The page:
This content is not available in your region

Spain is launching a digital nomad visa, but where should you stay?

Spain is about to introduce visas for digital nomads and tax incentives for entrepreneurs.
Spain is about to introduce visas for digital nomads and tax incentives for entrepreneurs.   -   Copyright  Unsplash
By Euronews

If you fancy getting away from your desk and jetting off to work somewhere far from home, then Spain might be your next destination of choice.

With the rise of remote working, the country is planning to introduce a digital nomad visa that will allow you to stay and work for a maximum of 12 months. Startups may also be given tax incentives to encourage young entrepreneurs to make a move somewhere new.

A lack of job opportunities in rural Spain has left many small towns and villages with dwindling populations but these destinations, in particular, are more than ready to welcome remote workers.

Around 30 towns and villages across Spain have decided to join the Red Nacional de Pueblos Acogedores para el Teletrabajo (or National Network of Welcoming Villages for Remote workers) to encourage digital nomads to visit. They all have under 5,000 residents and want to attract new residents to repopulate their streets.

Whether people stay for a short break or make these places their temporary homes, it is hoped that an influx of people working from home will help to revitalise communities.

Rather than having to find your own way, the programme offers remote workers a host who can welcome them to the town or village and connect them with life in the community.

You can find an interactive map of the locations calling out for digital nomads on the network’s website but here is a shorter selection of our favourites.

Genalguacil, Malaga

Unsplash
The town is a hub for art lovers and creatives alike.Unsplash

This small village in the heart of Genal Valley has less than 500 residents. Perched on the slopes of Sierra Bermeja and not far from the sea, its natural beauty has been popular with art lovers for generations.

Good air quality and low noise pollution make this an appealing choice for anyone looking to escape busy city life.

Genalguacil has fibre internet and good 4G reception so there is no need to worry about staying connected in this remote location. The cost of living in the village is low too at around €130 a week for accommodation, food and the use of a workspace.

Tejeda, Gran Canaria

Unsplash
Beautiful views in Tejeda, Gran Canaria are part of the appeal for digital nomads.Unsplash

The only option located on the Canary Islands, Tejeda is the choice for anyone wanting guaranteed warmth all year round. The average annual temperature is around 19ºC and only 700mm of rain falls on the village every year.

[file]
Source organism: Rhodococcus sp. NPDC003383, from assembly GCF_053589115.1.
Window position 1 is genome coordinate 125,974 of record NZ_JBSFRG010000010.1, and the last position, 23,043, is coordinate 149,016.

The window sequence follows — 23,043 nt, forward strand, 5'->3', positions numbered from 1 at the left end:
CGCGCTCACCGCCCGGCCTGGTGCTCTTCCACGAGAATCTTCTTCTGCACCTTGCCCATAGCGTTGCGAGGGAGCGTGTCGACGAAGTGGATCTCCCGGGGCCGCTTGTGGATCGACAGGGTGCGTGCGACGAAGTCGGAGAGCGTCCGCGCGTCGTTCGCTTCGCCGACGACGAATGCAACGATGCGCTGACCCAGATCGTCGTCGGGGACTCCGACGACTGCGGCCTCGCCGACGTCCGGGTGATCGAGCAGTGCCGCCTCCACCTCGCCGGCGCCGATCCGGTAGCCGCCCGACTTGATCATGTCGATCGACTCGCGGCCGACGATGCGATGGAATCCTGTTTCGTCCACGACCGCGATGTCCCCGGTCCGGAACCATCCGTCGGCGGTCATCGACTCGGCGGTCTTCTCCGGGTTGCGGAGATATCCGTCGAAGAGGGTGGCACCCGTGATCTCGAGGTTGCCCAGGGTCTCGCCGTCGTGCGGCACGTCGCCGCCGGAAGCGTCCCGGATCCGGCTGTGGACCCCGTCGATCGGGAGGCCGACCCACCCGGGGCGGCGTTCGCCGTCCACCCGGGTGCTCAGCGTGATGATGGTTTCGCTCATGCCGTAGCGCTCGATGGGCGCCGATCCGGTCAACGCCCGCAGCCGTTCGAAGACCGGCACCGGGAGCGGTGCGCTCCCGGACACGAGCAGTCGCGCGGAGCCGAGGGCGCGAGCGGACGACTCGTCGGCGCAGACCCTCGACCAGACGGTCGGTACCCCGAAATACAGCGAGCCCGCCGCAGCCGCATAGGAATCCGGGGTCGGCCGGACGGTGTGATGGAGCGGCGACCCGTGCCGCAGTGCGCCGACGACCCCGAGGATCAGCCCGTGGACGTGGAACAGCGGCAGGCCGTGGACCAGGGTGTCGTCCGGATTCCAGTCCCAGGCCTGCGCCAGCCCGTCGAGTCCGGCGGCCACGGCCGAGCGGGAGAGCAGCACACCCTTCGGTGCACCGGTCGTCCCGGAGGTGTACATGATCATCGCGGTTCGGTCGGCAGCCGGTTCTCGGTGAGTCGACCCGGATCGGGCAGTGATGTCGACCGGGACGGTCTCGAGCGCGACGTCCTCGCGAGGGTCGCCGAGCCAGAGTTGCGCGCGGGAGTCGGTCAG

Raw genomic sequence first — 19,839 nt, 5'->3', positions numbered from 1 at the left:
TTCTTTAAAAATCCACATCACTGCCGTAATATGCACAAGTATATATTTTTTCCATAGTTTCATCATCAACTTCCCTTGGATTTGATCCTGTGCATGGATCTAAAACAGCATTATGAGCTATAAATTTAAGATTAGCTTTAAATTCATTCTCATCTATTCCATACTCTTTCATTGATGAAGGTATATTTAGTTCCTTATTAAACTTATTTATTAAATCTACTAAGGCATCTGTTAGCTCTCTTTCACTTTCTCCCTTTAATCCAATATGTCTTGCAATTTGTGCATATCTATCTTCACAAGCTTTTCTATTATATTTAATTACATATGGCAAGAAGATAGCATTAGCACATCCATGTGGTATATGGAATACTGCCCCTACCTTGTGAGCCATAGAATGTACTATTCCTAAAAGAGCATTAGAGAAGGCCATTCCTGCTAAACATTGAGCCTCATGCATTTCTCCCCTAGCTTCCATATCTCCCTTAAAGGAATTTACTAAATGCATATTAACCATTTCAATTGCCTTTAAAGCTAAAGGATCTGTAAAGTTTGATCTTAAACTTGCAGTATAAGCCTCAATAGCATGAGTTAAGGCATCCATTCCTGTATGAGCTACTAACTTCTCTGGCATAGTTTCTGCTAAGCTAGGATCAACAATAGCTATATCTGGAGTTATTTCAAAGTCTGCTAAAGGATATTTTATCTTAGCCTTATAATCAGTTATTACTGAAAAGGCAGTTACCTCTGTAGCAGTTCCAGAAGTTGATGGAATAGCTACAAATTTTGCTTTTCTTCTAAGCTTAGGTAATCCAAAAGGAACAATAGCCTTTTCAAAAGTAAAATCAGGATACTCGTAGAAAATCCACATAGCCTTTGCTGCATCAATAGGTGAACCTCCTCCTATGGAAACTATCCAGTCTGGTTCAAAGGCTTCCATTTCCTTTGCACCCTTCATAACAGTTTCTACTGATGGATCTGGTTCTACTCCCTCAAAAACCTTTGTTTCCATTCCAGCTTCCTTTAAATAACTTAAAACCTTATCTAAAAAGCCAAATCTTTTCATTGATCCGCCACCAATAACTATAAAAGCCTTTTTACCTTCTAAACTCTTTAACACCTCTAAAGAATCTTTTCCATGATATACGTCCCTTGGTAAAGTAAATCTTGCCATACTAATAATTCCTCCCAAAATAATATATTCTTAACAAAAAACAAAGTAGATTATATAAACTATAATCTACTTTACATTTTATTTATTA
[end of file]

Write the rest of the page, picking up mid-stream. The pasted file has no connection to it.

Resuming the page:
At a total of 1,921 residents, it is busier than some of the other digital nomad destinations on the list but with that comes a small market filled with local artisanal products as well as more restaurants and facilities to choose from.

The cost to stay in the village comes in at roughly €240 per person per week for food and housing.

San Vicente de La Sonsierra, La Rioja

Canva
The top of this town is a good vantage point from which to see the surrounding Rioja region.Canva

Sat atop a hill and surrounded by vineyards that produce some of the Rioja region’s famous wines, this village is packed with historic charm. Its winding streets culminate at a castle and church with spectacular views over the area.

Just over 1000 people live in San Vicente de La Sonsierra but that doesn’t mean it is cut off. Local facilities include a health centre, post office, library and a selection of shops.

If you are looking for inspiring surroundings and a quiet location to get inspired, then this northern Spanish village could be the remote working destination for you. On average a week, stay including the cost of food and accommodation, will set you back €205 per person.

Rabanales de Aliste, Zamora

Canva
This sleepy village has fewer than 500 residents.Canva

Located close to the border with Portugal, this village has fewer than 500 inhabitants. An ageing population means that language traditions are dying out here and with the ancient stories of life in this area. This is one for language enthusiasts who should be prepared to learn some local expressions to help keep these generations-old customs alive.

Hiking trails and mountain biking routes make this a good choice for the sporty digital nomads, too. The region is full of natural beauty to explore and is slightly less hilly than some of the other choices on the list.

Staying here will cost you roughly €270 a week for food and accommodation with free remote workspace available in the village’s old school building.